The Flying Plum Tree

ume flowers! Don’t forget the springtime even though your master is no longer with you. When an easterly wind blows be sure to send me your sweet fragrance.

                                           Sugawara no Michizane  (845-903)

 * * *

What little was bequeathed and even less to quarrel over. Some to be auctioned, much to be donated. And what remains? The accusing eyes of strangers in yellowed photographs, second or third cousins on someone’s side, once, or twice removed; several pairs of reading glasses and almost as many sets of teeth; china thimbles, one for every month, apart from May; a birthday book with name after name crossed out. Years from now, who will there be to recall that her favourite of the English Lakes was Grasmere; that she loved one man for twenty years and never told him and that the song she always sang, when she thought no one was listening, was “Strawberry Fields Forever”?

 “Choose a keepsake, a little something to remember her by. It’s what she would have wanted.”


damson flowers

in her delicate hand

a recipe for jam

 On the way home, I buy a new journal – handmade, with Japanese binding – and the best fountain pen I can afford. I make an occasion of my first entry, carefully gluing her legacy to the inside cover, then, painstakingly, in the cursive style I was taught at school, I copy out the ideas I scrawled in biro in a reporter’s notebook a few days earlier:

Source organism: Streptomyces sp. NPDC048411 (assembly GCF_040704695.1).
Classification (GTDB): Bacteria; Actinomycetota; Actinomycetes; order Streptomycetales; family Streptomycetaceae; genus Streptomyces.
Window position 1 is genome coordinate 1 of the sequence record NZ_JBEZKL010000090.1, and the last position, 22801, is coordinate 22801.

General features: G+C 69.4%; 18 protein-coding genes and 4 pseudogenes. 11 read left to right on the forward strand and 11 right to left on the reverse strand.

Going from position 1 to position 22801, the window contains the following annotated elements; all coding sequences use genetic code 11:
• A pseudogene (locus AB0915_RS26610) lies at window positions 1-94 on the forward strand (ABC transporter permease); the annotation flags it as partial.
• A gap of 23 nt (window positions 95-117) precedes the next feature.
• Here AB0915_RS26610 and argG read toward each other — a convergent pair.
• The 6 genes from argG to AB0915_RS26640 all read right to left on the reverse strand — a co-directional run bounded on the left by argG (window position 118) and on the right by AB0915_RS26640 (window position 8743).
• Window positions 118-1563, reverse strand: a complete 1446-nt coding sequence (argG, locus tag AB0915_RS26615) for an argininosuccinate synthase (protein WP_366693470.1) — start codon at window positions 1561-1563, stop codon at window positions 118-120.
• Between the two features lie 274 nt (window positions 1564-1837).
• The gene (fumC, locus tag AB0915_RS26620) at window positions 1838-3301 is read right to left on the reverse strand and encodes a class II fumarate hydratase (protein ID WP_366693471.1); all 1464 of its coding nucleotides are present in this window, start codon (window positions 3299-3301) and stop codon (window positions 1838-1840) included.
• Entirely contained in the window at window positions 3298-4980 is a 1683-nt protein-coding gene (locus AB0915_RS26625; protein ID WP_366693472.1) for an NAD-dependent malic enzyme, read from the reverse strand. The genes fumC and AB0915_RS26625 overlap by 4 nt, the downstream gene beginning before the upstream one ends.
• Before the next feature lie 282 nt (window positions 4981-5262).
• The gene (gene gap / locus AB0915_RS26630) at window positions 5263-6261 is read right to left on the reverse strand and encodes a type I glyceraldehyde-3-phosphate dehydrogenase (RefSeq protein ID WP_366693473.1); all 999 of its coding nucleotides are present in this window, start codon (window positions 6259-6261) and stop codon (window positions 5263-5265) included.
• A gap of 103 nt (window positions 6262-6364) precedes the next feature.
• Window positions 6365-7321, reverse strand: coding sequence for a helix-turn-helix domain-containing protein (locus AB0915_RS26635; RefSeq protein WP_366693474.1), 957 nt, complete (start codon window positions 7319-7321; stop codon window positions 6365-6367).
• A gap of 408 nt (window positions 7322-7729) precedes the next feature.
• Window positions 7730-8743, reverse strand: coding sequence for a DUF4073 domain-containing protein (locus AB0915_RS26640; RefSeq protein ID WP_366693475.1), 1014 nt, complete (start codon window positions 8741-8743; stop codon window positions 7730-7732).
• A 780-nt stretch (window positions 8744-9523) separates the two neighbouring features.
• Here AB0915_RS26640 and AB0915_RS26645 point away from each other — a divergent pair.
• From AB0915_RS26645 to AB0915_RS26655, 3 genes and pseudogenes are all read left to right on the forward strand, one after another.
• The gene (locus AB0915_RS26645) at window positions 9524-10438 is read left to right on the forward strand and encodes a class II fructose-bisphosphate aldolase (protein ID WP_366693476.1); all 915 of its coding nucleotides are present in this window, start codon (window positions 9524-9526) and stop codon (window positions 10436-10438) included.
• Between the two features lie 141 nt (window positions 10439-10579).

It is time to say goodbye, my friend. You have served me well. It seems only yesterday I felt your unfamiliar weight in my hand, but you soon found your stride and ran like a young wolf across the snow. There was no denying the hair from which you were made! Now you are old, like me, and I will care for you as I wish someone might attend to me, but there is no one left. All whom I have loved are long gone…but this much you know. Like Tobiume that uprooted itself to fly to its master, such is my desire to be with the ones who have passed.

 I will wrap you in this silk, the colour of the blossoms Tenjin-sama himself wished would blush his cheek. I remember how I once went to the shrine in Egara with my father. Ah! The scent of those two plum trees by the main hall, one white, one red…There was a prayer spoken by the chief priest and then there were flutes, I think…yes, flutes! Afterwards, the priests led the procession to the oven. There must have been five hundred brushes.  How quickly the flames caught hold of the bamboo, the bristles. I saw so many spirits dance upon the air!

 

plum blossom shade…

laying the brush

to rest

 

 

 ____________________________________________________________

Fude Kuyoo: a memorial service for writing brushes

Tenjin-sama:  Sugawara no Michizane,the Shinto kami of scholarship, calligraphy etc , poet and politician.

Tobiume: the flying plum tree which legend has it flew from Kyoto to Dazaifu to be with Sugawara when he was in exile.

Presence #47 2012

 

 

 

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